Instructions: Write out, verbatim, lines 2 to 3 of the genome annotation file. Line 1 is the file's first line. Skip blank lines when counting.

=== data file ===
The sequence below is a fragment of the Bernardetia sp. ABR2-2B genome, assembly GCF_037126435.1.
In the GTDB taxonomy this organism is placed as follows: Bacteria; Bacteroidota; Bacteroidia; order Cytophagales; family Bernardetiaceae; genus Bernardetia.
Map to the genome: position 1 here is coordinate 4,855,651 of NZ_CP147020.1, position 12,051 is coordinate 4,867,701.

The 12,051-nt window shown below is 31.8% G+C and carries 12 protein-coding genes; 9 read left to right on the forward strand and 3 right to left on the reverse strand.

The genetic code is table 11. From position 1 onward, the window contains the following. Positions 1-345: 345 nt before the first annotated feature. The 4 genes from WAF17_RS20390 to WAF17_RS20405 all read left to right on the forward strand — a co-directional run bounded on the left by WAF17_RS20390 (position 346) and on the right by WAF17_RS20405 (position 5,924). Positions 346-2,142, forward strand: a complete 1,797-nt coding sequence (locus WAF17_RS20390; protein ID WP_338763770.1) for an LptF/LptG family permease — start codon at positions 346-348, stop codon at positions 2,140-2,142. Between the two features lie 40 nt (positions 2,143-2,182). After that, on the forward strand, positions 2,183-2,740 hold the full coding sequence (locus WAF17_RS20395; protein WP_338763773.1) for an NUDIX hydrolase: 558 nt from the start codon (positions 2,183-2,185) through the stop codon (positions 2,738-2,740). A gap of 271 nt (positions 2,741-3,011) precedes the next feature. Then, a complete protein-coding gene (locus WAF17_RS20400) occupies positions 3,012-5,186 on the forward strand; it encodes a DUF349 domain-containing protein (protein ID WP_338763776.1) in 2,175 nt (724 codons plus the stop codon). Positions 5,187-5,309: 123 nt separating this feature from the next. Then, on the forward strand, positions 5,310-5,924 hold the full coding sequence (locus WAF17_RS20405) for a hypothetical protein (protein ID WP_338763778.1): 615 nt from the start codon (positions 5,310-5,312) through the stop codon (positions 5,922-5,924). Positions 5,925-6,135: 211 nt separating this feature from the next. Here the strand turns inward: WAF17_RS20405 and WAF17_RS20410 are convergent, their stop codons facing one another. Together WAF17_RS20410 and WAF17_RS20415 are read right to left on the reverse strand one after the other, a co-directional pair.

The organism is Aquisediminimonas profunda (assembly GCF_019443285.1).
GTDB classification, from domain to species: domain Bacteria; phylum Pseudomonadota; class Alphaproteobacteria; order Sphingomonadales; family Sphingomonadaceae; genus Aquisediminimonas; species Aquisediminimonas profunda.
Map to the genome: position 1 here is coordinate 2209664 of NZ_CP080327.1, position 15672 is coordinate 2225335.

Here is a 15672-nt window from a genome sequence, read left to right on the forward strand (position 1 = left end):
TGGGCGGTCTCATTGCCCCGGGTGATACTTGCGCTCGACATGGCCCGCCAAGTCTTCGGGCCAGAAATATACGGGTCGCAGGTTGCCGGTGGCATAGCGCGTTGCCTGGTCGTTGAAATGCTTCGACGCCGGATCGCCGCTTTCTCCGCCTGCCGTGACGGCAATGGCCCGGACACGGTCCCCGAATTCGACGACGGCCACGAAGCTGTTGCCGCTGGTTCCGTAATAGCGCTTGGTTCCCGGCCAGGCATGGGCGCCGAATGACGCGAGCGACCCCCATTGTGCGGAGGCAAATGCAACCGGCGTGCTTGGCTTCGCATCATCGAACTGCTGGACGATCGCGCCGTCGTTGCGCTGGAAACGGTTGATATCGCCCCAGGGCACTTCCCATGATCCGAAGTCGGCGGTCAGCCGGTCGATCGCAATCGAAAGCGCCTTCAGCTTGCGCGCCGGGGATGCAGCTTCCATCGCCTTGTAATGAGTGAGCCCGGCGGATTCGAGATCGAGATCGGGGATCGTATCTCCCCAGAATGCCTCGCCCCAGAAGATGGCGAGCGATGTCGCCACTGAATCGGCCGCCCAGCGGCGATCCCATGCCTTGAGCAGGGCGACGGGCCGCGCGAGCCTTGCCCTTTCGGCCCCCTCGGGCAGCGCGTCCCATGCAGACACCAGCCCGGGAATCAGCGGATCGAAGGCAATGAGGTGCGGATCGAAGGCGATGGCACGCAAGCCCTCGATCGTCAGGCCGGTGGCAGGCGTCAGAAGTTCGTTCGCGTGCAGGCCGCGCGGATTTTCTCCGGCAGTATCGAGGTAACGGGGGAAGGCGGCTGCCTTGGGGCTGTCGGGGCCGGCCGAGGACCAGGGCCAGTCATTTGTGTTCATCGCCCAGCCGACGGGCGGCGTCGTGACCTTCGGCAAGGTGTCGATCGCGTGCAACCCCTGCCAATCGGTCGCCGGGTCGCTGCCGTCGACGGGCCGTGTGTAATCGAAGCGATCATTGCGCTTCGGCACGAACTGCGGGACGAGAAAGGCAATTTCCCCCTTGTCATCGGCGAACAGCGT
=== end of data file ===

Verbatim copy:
In the GTDB taxonomy this organism is placed as follows: Bacteria; Bacteroidota; Bacteroidia; order Cytophagales; family Bernardetiaceae; genus Bernardetia.
Map to the genome: position 1 here is coordinate 4,855,651 of NZ_CP147020.1, position 12,051 is coordinate 4,867,701.